WARNOCK: There is no question that voting rights is a moral issue. I have often said that democracy in a real sense is the political enactment of a spiritual idea, this notion that each of us is a child of God and therefore we ought to have a vote and a voice in the direction of our country and our destiny within it. And so when we defend voting rights, this is much larger than a political exercise for me. It's really about the dignity of everybody's humanity and our ability to build a future that embraces all of us.

CHANG: Well, the question I guess is, is morality separable from politics? And I want to get to the political reality inside Congress. There are now two bills under consideration, the John Lewis Voting Rights Act and the Freedom To Vote Act. And between the two bills, there are a lot of provisions on voting, like when and how voters are allowed to register or cast a ballot. And then there are also provisions on what happens after ballots are cast, like preventing groundless audits, partisan removal of election officials, things like that. Which of those two sets of priorities do you think is more important in this moment?

WARNOCK: Oh, both of them are important. And you can't really talk about one without talking about the other. The first set of priorities, as you list them, are about addressing the issue of voter suppression. We've got to make sure that everybody gets to vote. On the other side of the process, we've got to deal with these very active, unabashed efforts right now in many of these terrible provisions in Georgia and other states to subvert the outcome. And so you can't be either/or. It has to be both/and. It doesn't matter...

CHANG: That said...

WARNOCK: It doesn't matter if I address voter subversion if people can't get to the ballot box in the first place - if you're able to purge me and I don't know you've purged me. Subversion and suppression are inextricably linked, which is why the bill addresses both of these things.

CHANG: Point taken. That said, we need to see where there's bipartisan support, right? And many conservatives are looking at the Electoral Count Act, which former President Trump tried to exploit to stay in office. And there are some Republicans right now who are seeing some room for change there, including Minority Leader Mitch McConnell. So let me ask you, if there is bipartisan support for in some ways revising, rewriting the Electoral Count Act, why not focus on that right now? Because there does seem to be a path forward.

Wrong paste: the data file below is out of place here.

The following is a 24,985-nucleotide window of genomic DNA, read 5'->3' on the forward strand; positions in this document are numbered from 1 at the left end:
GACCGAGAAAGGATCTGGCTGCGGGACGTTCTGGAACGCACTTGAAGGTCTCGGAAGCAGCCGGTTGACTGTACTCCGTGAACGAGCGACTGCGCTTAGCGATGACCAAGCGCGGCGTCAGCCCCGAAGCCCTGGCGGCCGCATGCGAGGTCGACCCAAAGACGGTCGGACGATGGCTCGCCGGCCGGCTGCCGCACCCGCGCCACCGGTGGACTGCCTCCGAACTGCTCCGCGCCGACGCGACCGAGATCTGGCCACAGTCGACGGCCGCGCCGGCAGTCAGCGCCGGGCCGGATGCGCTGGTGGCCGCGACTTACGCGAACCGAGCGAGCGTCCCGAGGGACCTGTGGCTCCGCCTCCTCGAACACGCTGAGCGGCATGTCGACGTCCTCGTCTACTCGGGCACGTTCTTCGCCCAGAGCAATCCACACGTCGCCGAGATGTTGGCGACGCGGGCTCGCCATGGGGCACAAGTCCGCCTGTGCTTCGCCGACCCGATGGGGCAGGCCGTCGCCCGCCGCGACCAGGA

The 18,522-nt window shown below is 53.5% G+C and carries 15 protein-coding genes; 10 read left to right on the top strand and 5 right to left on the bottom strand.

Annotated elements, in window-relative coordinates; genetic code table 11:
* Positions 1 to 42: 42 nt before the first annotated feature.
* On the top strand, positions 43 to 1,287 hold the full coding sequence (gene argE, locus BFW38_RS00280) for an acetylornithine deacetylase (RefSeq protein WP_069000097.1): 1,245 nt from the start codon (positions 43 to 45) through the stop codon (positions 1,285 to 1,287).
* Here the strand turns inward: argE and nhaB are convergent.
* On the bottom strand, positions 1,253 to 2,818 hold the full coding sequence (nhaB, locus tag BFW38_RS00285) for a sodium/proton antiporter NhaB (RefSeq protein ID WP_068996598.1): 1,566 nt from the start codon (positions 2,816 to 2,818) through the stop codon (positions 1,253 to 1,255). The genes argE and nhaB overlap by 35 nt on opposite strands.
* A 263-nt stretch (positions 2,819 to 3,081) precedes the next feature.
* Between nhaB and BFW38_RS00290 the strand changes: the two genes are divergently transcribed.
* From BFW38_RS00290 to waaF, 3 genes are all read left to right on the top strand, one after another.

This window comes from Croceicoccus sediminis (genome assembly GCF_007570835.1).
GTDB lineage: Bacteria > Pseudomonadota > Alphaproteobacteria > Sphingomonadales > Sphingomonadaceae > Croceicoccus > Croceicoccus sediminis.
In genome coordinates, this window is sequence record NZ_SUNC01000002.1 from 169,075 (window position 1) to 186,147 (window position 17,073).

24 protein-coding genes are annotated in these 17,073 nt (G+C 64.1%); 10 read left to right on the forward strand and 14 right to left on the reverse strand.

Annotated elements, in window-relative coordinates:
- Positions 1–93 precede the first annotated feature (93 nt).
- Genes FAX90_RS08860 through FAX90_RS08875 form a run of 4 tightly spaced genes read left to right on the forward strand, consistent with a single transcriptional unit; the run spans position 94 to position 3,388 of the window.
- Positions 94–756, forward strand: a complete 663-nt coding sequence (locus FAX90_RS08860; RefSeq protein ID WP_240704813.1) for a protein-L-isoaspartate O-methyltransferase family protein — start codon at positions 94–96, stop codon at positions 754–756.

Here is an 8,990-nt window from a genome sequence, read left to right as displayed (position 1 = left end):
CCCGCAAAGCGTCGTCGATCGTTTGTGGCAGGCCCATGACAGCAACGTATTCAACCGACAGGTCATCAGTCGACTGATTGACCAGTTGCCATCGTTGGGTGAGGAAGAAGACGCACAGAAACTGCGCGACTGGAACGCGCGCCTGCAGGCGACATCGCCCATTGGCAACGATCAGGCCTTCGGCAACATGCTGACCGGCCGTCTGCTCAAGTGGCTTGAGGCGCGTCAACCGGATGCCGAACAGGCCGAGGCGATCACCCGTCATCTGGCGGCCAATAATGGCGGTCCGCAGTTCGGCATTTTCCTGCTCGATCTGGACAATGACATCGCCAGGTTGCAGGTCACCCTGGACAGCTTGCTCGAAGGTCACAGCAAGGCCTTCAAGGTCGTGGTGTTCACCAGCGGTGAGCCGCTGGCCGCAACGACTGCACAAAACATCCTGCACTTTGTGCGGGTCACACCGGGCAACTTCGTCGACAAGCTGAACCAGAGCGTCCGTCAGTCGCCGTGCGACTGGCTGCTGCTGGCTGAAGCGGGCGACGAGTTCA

WARNOCK: They are not serious, and this is a diversion in order to prevent us from ensuring that every eligible American has the right to vote. First of all, the electoral count only deals with the presidential election. We're not just talking about the presidential election. We're talking about the United States Senate and the House and other elections. These 440 voter suppression proposals that we're seeing all across the country, we've got to deal with what's in front of us. And it's the effort by some to make it hard for people to vote and to set up a situation...

CHANG: Well, what's in front of you...

WARNOCK: ...When they can rig the count once those votes are cast.

CHANG: I understand, but what's in front of you now is no sign that Senate Democrats will get enough Republican support on their voting rights legislation. If there is a carveout, an exception, to get rid of the filibuster for passing voting rights legislation now, what happens if Democrats lose control of the Senate and Republicans use the chance to get rid of the filibuster to pass their own priorities and undo the work of Democrats?

WARNOCK: I think that we make a terrible mistake when we discuss this issue as if these are ordinary political times. These are not. We're talking about voting rights in a post-January 6 world where there is an all-out assault on our democracy, where we have seen sadly a willingness by some to literally burn down the system for short-term political gain. And we will have fallen way short of our responsibility as stewards of the trust given us by the folks who voted for us this time if we don't defend their vote. If Republicans are serious about a bipartisan way of getting this done, they would not have blocked our efforts on three occasions to have a bipartisan debate. So we're not dealing with a responsible governing party on the other side. But the American people can't wait. The Senate rules have been changed before...

CHANG: Well, let me ask you...

WARNOCK: ...And they need to be changed again.

CHANG: Well, if you and your colleagues frame passing this voting rights legislation as a matter of saving democracy, what happens if you don't get it done?

WARNOCK: Well, we - look, right now, I'm focused on getting it done, and I'm going to stay focused on getting it done. I've spent my whole career as a pastor, as an activist, standing for the best within us, fighting not only for voting rights but trying to expand Medicaid in the state of Georgia, trying to make sure that every young person has access to a good, quality education. And the reason why I'm so passionate about voting rights is because when we lose a democracy, we lose the fight against climate change. We lose the fight to make sure that we have health care. This is the most important thing that we can do this Congress. And no matter what else we do, if we fail to get this done, we will have failed in the trust that the people have given to us. And I intend to do everything I can to make sure we pass this moral test.

CHANG: That was Senator Raphael Warnock, Democrat from Georgia.


CHANG: You're listening to CONSIDER THIS FROM NPR. I'm Ailsa Chang.